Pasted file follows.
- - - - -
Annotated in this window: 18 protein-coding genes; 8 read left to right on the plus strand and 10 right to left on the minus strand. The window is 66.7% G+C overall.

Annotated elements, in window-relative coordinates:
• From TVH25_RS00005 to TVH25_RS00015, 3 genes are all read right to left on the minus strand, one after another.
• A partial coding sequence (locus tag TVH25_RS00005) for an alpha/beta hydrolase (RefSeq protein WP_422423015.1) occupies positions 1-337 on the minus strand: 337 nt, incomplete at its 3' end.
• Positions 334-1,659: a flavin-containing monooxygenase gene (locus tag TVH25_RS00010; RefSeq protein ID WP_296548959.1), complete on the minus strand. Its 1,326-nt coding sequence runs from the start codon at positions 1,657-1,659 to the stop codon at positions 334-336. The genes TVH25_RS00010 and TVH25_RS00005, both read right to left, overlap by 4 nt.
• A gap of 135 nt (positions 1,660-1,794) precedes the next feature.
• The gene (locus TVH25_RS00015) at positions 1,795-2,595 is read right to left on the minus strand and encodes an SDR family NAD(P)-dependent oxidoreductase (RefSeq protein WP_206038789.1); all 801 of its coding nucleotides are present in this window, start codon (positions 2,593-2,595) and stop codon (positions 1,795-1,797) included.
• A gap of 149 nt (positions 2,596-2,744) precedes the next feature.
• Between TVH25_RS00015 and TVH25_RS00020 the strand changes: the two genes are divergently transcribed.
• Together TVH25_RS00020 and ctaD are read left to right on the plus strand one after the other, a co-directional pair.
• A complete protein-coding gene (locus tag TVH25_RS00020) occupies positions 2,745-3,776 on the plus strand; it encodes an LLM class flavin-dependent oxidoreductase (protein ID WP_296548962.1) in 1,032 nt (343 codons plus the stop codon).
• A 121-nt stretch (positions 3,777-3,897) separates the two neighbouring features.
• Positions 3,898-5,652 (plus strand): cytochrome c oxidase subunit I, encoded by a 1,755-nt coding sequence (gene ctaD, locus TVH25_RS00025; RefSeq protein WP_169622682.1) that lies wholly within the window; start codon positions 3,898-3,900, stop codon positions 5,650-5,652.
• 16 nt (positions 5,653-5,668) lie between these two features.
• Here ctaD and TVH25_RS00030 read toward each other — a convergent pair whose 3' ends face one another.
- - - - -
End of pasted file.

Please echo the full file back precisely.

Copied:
Annotated in this window: 18 protein-coding genes; 8 read left to right on the plus strand and 10 right to left on the minus strand. The window is 66.7% G+C overall.

Annotated elements, in window-relative coordinates:
• From TVH25_RS00005 to TVH25_RS00015, 3 genes are all read right to left on the minus strand, one after another.
• A partial coding sequence (locus tag TVH25_RS00005) for an alpha/beta hydrolase (RefSeq protein WP_422423015.1) occupies positions 1-337 on the minus strand: 337 nt, incomplete at its 3' end.
• Positions 334-1,659: a flavin-containing monooxygenase gene (locus tag TVH25_RS00010; RefSeq protein ID WP_296548959.1), complete on the minus strand. Its 1,326-nt coding sequence runs from the start codon at positions 1,657-1,659 to the stop codon at positions 334-336. The genes TVH25_RS00010 and TVH25_RS00005, both read right to left, overlap by 4 nt.
• A gap of 135 nt (positions 1,660-1,794) precedes the next feature.
• The gene (locus TVH25_RS00015) at positions 1,795-2,595 is read right to left on the minus strand and encodes an SDR family NAD(P)-dependent oxidoreductase (RefSeq protein WP_206038789.1); all 801 of its coding nucleotides are present in this window, start codon (positions 2,593-2,595) and stop codon (positions 1,795-1,797) included.
• A gap of 149 nt (positions 2,596-2,744) precedes the next feature.
• Between TVH25_RS00015 and TVH25_RS00020 the strand changes: the two genes are divergently transcribed.
• Together TVH25_RS00020 and ctaD are read left to right on the plus strand one after the other, a co-directional pair.
• A complete protein-coding gene (locus tag TVH25_RS00020) occupies positions 2,745-3,776 on the plus strand; it encodes an LLM class flavin-dependent oxidoreductase (protein ID WP_296548962.1) in 1,032 nt (343 codons plus the stop codon).
• A 121-nt stretch (positions 3,777-3,897) separates the two neighbouring features.
• Positions 3,898-5,652 (plus strand): cytochrome c oxidase subunit I, encoded by a 1,755-nt coding sequence (gene ctaD, locus TVH25_RS00025; RefSeq protein WP_169622682.1) that lies wholly within the window; start codon positions 3,898-3,900, stop codon positions 5,650-5,652.
• 16 nt (positions 5,653-5,668) lie between these two features.
• Here ctaD and TVH25_RS00030 read toward each other — a convergent pair whose 3' ends face one another.